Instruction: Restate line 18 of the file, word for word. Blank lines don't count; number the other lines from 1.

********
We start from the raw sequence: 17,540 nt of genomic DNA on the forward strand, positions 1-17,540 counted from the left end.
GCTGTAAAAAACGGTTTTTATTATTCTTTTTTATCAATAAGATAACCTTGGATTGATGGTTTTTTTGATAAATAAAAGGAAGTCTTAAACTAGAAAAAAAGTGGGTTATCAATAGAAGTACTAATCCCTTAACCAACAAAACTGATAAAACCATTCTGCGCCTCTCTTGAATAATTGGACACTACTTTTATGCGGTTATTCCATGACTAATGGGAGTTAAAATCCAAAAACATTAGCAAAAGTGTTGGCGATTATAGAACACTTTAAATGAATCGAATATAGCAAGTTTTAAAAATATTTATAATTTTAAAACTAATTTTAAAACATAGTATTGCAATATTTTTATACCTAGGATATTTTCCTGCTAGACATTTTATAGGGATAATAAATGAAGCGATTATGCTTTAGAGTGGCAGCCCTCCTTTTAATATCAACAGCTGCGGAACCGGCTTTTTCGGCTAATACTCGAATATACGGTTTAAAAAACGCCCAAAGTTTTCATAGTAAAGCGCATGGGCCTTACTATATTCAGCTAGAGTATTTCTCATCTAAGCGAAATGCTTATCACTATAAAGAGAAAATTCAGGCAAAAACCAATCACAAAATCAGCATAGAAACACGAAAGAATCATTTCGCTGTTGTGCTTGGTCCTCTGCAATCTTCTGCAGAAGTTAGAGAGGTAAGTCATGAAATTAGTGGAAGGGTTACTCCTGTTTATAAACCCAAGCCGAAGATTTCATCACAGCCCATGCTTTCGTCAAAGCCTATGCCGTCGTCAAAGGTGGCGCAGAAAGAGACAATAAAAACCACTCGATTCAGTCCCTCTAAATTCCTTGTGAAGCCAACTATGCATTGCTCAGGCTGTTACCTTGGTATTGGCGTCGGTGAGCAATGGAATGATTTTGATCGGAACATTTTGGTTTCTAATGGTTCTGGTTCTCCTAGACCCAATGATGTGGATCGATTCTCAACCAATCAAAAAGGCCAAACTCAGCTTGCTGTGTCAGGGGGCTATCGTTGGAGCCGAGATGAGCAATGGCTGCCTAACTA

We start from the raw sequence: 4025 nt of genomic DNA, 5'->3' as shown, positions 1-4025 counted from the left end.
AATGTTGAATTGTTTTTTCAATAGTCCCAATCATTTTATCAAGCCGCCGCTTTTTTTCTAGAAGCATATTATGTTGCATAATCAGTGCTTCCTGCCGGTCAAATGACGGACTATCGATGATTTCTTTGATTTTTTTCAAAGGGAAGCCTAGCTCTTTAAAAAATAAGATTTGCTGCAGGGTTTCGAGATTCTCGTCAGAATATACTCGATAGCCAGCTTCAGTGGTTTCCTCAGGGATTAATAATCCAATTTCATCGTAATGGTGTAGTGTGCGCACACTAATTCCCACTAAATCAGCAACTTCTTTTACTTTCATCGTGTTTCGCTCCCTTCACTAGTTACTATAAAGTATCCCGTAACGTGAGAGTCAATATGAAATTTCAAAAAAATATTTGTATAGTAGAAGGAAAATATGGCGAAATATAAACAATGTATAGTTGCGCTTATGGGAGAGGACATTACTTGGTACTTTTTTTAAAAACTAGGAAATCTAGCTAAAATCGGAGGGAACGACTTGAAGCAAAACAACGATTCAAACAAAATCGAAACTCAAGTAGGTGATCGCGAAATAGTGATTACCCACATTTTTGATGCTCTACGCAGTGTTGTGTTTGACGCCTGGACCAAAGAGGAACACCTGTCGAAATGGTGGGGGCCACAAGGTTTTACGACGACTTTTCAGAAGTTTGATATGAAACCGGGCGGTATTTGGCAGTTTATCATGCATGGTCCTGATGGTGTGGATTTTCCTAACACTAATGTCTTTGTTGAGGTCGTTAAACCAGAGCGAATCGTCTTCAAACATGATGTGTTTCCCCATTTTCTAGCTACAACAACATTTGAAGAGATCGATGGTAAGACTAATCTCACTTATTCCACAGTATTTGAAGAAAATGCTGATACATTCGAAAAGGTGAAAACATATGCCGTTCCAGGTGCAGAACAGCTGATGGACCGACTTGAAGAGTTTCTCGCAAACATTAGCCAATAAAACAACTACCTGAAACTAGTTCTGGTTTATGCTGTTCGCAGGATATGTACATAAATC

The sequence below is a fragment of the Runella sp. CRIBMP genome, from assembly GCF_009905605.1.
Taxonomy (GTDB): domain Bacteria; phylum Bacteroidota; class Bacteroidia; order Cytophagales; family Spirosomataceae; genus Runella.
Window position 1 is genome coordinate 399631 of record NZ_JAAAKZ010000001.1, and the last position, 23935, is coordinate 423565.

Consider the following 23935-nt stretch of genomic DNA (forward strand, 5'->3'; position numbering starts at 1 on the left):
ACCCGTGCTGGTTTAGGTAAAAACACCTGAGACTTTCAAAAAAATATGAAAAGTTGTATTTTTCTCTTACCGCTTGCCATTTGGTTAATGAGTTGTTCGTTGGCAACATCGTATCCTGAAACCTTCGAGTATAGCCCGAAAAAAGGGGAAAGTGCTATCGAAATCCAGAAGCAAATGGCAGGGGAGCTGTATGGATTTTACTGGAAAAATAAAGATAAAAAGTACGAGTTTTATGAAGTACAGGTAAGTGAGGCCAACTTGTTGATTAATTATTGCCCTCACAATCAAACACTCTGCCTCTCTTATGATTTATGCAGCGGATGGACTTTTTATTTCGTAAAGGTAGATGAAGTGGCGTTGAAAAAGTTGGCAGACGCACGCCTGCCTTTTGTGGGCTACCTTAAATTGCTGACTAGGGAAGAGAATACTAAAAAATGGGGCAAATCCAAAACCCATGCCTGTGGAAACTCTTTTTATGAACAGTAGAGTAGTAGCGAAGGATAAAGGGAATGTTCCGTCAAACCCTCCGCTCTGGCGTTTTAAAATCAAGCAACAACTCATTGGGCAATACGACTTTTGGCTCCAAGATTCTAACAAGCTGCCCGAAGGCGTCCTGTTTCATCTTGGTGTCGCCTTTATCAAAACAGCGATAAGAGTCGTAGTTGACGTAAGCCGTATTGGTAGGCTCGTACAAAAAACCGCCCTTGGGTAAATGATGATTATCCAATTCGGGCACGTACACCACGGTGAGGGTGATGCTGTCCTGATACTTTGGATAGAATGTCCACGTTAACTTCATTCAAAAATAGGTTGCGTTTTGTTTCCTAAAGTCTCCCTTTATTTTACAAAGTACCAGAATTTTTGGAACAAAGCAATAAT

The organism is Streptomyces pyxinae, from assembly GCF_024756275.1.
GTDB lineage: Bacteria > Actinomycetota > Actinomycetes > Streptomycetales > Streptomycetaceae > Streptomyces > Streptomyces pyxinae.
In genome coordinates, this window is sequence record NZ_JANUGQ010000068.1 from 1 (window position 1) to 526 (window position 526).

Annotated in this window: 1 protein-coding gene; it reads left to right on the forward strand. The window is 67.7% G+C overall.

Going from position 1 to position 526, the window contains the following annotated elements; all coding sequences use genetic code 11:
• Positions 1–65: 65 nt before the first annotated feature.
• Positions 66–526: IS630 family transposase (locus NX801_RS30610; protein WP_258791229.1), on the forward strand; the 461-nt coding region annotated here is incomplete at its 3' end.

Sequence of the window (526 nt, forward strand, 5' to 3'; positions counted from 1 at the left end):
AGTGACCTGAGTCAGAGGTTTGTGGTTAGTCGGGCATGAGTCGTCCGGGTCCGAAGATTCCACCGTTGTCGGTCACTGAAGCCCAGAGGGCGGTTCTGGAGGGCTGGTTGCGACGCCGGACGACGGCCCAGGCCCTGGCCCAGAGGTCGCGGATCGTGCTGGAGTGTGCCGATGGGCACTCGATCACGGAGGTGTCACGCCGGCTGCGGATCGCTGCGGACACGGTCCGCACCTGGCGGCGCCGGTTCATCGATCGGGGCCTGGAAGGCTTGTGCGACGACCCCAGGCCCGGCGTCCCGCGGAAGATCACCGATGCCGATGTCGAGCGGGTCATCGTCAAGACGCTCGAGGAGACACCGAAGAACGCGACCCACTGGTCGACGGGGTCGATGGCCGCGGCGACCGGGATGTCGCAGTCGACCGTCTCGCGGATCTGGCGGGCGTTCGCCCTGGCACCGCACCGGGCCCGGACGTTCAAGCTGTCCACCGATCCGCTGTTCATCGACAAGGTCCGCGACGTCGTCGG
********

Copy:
AGTGACCTGAGTCAGAGGTTTGTGGTTAGTCGGGCATGAGTCGTCCGGGTCCGAAGATTCCACCGTTGTCGGTCACTGAAGCCCAGAGGGCGGTTCTGGAGGGCTGGTTGCGACGCCGGACGACGGCCCAGGCCCTGGCCCAGAGGTCGCGGATCGTGCTGGAGTGTGCCGATGGGCACTCGATCACGGAGGTGTCACGCCGGCTGCGGATCGCTGCGGACACGGTCCGCACCTGGCGGCGCCGGTTCATCGATCGGGGCCTGGAAGGCTTGTGCGACGACCCCAGGCCCGGCGTCCCGCGGAAGATCACCGATGCCGATGTCGAGCGGGTCATCGTCAAGACGCTCGAGGAGACACCGAAGAACGCGACCCACTGGTCGACGGGGTCGATGGCCGCGGCGACCGGGATGTCGCAGTCGACCGTCTCGCGGATCTGGCGGGCGTTCGCCCTGGCACCGCACCGGGCCCGGACGTTCAAGCTGTCCACCGATCCGCTGTTCATCGACAAGGTCCGCGACGTCGTCGG